Fail to prepare, prepare to fail

One of the better biographies I have read in the last 5 years was James Baker’s “Work hard, study and keep away from politics”. This was the advice of his father and, I suppose that he thought that 2 out of 3 wasn’t bad. But he also espoused one of the maxims in business and personal life which I have also learned, that if you fail to prepare you should prepare to fail.

There are few people who have the talent to “wing it” every time, and for most of us we either take the time to prepare or accept the consequences. A bike trip is no

We are fortunate in having an experienced leader, sweeper and support van driver available, with at least one of them having made the journey before. We have a recommended, though not mandated route, and pre-arranged hotels which have been selected for security of riders and machines. And if all goes to plan, these will help tremendously. However as we have been told more than once, this is a “supported
expedition” and as such you are responsible and accountable for your actions
and to quote Robbie Burns “the best laid plans of mice and men gang aft agley” ….landslides, earthquakes, volcanic eruptions, civil unrest and snow all having featured in past trips.

Personal Preparation – A Dirty Weekend in Wales

I had taken basic off-road skills training for the Himalayas trip 2 years ago, and more advanced technical riding for the Cambodia trip, though a “wee spill” during training prevented me from going. The October 2010 BMW official Off Road Training weekend in South Wales shared the same biblical rains as the Ryder Cup being held just 15 miles down the coast where play was suspended for most of the day. The first of many skills learned was to deliberately drop the bike on gravel, and then pick it up, unaided. Following cone slaloms and emergency stops on a gravel studded quarry floor we set off into the forest to play in the mud….. some of us didn’t quite follow the recommended path.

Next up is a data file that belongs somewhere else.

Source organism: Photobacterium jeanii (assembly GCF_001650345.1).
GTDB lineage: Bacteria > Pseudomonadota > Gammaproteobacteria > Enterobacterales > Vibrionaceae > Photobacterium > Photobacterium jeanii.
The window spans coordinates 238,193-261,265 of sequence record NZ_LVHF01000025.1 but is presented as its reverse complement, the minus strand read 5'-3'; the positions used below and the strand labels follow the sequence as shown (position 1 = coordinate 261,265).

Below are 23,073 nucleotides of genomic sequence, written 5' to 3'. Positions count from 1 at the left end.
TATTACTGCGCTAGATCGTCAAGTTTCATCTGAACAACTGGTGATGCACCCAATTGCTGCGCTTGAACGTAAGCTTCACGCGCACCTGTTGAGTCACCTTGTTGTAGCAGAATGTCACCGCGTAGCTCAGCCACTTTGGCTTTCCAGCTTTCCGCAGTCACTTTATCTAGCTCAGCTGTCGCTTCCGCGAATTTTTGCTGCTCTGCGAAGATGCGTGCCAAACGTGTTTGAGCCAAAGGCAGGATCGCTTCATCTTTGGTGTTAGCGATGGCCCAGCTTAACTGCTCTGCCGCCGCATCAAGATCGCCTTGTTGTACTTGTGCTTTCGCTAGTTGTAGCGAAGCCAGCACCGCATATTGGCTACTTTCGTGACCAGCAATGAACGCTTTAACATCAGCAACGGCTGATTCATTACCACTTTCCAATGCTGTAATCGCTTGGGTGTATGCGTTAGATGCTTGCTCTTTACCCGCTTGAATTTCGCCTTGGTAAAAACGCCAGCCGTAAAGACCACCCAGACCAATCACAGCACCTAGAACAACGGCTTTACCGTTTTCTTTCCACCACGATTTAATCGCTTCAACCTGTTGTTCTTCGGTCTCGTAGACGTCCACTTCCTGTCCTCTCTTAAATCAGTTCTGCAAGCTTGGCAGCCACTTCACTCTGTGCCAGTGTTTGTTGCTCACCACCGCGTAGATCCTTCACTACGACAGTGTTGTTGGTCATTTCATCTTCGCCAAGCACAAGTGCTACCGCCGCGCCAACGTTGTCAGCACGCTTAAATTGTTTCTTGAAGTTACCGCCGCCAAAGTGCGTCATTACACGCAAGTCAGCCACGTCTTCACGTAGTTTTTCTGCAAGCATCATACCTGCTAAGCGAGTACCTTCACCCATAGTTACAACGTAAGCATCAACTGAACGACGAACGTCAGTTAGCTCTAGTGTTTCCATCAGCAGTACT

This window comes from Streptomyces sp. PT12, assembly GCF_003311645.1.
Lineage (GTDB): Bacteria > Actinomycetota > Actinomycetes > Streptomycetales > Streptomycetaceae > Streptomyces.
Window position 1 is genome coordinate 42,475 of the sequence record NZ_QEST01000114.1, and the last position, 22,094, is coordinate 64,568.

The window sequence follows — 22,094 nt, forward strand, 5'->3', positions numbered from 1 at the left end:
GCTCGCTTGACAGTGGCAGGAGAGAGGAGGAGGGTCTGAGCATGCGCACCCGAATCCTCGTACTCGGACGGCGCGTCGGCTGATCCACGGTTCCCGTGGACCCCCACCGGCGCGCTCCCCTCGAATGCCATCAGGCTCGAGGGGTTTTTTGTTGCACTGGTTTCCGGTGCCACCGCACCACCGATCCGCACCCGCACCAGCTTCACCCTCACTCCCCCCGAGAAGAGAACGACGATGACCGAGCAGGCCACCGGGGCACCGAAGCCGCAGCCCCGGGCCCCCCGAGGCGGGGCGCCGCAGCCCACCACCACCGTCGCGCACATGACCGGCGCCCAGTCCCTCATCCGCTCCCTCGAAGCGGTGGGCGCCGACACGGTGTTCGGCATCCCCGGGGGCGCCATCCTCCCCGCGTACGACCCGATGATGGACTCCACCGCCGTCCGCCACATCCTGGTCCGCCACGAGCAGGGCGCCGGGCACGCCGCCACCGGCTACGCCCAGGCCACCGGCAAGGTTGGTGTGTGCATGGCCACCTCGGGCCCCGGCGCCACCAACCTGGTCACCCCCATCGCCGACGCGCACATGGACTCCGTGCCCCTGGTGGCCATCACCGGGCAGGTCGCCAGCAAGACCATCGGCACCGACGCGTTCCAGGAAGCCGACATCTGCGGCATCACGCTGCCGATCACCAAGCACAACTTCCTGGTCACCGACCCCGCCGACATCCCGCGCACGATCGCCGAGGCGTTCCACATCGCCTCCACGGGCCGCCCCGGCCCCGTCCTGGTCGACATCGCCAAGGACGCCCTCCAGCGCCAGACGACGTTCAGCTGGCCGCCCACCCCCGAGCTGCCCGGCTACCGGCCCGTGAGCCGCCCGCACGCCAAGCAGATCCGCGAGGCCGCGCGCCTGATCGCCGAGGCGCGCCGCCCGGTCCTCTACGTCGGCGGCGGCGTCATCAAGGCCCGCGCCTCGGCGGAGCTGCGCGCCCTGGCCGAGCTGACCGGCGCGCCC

A Dirty Weekend in Wales

Preparing the Bike – an easy choice

The perfect bike is the BMW R1200GS…or so I thought as I have been slowly up-rating my trusty 5 year old one over the past 2 years. But then I faced the next big decision to replace the hard plastic BMW luggage with Aluminium luggage, and the cast-alloy wheels for spokes. BMW made the decision to buy a new R1200 GS Adventure very easy by making replacements so outrageously expensive. And the Adventure essentially came ready, straight out of the box. That’s my excuse and I am sticking to it!… A few minor “hard parts” to protect exposed parts, and we’re ready to go.

The new toy

The Kit

Globebusters helped by giving us a recommended kit list. Basically everything you need for Arctic, Antarctic, via the rainy season in the tropics. And it all has to fit on the bike for 19 weeks. I think most of the riders on this trip, myself included, have done a test run with the kit, and probably like me, many have discarded what they thought was “essential”,
assuming if we need anything more, we can buy it on route. So the basic stuff…..

I have discovered the delights of merino wool! No, not a passion for sheep occasioned by two bachelor weekends in Wales, but a discovery that clothing made of this particular wool it is warm / cool / dry /comfortable…and doesn’t leave me smelling like a street vagrant even after 3 days of wearing the same t-Shirt in hot and humid conditions….and of course the shorts play a similar role for the nether regions. We are told there will be regular clothes washing facilities in hotels……I hope so!

The Basic Kit

Document Preparation – A well trodden path

Thankfully, although several documents were required prior to the trip, the well written instructions on what to prepare and how to prepare it made life easy.

US EPA forms for temporary import, Customs forms for US, photocopies of everything (passport, licence, insurance, plus originals to smooth the way through border crossings. Insurance documents for US, Canada, Central and South America, supplemented en route with local insurance mandated by certain countries that we pass through to build a local insurance industry.

I have a GPS with me, with maps loaded for US and Canada, and Mexico. But TomTom does not provide much help in South America till you get to Argentina. So time to get out the maps, compass and sense of direction…this could be fun.